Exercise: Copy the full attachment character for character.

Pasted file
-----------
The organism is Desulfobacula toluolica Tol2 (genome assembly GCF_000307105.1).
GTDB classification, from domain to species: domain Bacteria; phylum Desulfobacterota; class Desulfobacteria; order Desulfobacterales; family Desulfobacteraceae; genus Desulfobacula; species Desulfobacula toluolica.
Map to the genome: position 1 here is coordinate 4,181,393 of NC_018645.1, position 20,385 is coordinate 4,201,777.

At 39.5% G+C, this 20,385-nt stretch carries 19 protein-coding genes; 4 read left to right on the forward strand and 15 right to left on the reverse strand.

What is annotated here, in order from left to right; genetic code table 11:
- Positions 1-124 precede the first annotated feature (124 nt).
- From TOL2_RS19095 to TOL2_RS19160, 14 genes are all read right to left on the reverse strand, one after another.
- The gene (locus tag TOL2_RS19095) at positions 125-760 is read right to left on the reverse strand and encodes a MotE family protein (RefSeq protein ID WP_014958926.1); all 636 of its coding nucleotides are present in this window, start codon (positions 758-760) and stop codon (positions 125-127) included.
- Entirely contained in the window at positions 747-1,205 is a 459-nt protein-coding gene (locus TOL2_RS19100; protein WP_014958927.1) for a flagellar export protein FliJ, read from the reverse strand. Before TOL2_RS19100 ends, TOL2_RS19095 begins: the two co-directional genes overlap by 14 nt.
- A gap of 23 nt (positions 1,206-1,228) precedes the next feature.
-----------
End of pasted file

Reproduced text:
The organism is Desulfobacula toluolica Tol2 (genome assembly GCF_000307105.1).
GTDB classification, from domain to species: domain Bacteria; phylum Desulfobacterota; class Desulfobacteria; order Desulfobacterales; family Desulfobacteraceae; genus Desulfobacula; species Desulfobacula toluolica.
Map to the genome: position 1 here is coordinate 4,181,393 of NC_018645.1, position 20,385 is coordinate 4,201,777.

At 39.5% G+C, this 20,385-nt stretch carries 19 protein-coding genes; 4 read left to right on the forward strand and 15 right to left on the reverse strand.

What is annotated here, in order from left to right; genetic code table 11:
- Positions 1-124 precede the first annotated feature (124 nt).
- From TOL2_RS19095 to TOL2_RS19160, 14 genes are all read right to left on the reverse strand, one after another.
- The gene (locus tag TOL2_RS19095) at positions 125-760 is read right to left on the reverse strand and encodes a MotE family protein (RefSeq protein ID WP_014958926.1); all 636 of its coding nucleotides are present in this window, start codon (positions 758-760) and stop codon (positions 125-127) included.
- Entirely contained in the window at positions 747-1,205 is a 459-nt protein-coding gene (locus TOL2_RS19100; protein WP_014958927.1) for a flagellar export protein FliJ, read from the reverse strand. Before TOL2_RS19100 ends, TOL2_RS19095 begins: the two co-directional genes overlap by 14 nt.
- A gap of 23 nt (positions 1,206-1,228) precedes the next feature.